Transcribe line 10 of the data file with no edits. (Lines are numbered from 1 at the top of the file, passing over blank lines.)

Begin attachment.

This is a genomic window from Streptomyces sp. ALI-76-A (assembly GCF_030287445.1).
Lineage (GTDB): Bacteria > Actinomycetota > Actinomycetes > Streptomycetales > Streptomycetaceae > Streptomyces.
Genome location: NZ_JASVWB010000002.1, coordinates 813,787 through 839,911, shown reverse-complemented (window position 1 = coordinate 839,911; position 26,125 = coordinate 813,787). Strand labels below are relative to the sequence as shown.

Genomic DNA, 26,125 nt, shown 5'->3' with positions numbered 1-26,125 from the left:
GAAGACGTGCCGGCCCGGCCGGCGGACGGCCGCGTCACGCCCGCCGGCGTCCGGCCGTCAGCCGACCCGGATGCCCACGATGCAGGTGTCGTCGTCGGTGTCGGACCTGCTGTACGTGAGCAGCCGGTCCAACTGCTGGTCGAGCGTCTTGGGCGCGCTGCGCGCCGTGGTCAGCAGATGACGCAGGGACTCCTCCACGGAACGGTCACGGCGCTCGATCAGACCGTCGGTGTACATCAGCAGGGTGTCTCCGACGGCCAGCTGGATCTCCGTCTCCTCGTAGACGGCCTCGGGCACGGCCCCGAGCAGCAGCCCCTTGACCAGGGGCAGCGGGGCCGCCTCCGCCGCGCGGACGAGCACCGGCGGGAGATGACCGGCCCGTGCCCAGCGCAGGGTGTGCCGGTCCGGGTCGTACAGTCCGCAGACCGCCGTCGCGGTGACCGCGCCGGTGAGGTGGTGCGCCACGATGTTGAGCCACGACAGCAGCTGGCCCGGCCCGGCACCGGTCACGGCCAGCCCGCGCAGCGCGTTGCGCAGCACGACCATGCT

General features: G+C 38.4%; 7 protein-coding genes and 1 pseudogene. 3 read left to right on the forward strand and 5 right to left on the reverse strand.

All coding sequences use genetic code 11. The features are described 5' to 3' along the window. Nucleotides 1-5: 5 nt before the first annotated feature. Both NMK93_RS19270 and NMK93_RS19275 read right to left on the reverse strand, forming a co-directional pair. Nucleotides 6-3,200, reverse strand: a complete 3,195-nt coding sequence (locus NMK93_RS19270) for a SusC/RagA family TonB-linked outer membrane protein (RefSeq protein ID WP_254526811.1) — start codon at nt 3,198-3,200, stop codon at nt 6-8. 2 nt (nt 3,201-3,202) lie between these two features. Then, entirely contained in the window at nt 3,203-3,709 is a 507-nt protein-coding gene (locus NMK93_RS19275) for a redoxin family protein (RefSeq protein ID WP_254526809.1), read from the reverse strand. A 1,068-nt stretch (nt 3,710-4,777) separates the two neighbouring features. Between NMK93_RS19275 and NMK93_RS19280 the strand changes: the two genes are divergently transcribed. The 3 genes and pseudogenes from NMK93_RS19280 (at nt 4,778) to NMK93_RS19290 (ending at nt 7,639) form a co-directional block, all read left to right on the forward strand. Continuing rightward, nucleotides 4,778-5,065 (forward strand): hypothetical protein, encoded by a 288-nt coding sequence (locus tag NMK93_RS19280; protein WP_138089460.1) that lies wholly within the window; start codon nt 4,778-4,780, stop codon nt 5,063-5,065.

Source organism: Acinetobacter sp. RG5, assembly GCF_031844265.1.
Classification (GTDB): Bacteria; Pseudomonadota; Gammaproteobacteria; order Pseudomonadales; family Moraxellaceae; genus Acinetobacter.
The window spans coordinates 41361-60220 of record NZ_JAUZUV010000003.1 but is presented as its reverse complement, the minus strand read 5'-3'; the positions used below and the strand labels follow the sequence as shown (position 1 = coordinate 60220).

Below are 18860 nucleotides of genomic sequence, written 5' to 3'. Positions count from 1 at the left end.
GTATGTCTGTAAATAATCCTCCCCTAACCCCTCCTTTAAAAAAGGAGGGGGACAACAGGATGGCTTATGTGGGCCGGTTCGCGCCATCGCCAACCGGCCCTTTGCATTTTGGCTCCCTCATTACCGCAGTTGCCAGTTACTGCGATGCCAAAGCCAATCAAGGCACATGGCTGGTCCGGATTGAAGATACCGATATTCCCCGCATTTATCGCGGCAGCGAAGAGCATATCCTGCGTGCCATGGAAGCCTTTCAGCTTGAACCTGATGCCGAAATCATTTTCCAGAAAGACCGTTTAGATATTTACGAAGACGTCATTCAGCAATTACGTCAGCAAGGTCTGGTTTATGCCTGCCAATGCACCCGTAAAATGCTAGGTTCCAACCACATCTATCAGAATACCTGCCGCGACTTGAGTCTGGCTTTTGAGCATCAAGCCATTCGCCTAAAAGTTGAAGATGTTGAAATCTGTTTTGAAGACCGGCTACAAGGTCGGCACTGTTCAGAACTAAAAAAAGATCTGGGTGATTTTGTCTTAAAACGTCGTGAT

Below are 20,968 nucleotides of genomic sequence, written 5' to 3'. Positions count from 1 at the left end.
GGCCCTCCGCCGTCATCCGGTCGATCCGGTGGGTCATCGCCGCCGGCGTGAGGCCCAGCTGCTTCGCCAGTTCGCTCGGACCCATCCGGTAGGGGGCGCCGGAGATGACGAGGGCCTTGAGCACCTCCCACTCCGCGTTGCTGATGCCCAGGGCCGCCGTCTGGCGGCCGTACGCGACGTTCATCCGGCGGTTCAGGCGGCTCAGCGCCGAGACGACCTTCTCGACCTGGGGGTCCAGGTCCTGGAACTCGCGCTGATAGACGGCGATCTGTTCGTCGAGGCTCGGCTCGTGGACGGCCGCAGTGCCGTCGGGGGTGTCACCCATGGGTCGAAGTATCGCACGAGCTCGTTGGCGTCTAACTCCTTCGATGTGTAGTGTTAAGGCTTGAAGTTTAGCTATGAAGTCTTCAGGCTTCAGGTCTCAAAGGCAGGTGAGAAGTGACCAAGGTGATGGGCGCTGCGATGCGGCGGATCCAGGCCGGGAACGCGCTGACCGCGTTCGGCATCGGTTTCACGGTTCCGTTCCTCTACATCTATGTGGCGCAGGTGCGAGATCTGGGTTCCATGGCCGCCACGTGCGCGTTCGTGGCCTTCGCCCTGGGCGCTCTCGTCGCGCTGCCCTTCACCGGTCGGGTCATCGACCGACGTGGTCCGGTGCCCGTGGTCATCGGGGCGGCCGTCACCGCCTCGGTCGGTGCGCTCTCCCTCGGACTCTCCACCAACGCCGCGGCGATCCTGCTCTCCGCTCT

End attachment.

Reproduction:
The window spans coordinates 41361-60220 of record NZ_JAUZUV010000003.1 but is presented as its reverse complement, the minus strand read 5'-3'; the positions used below and the strand labels follow the sequence as shown (position 1 = coordinate 60220).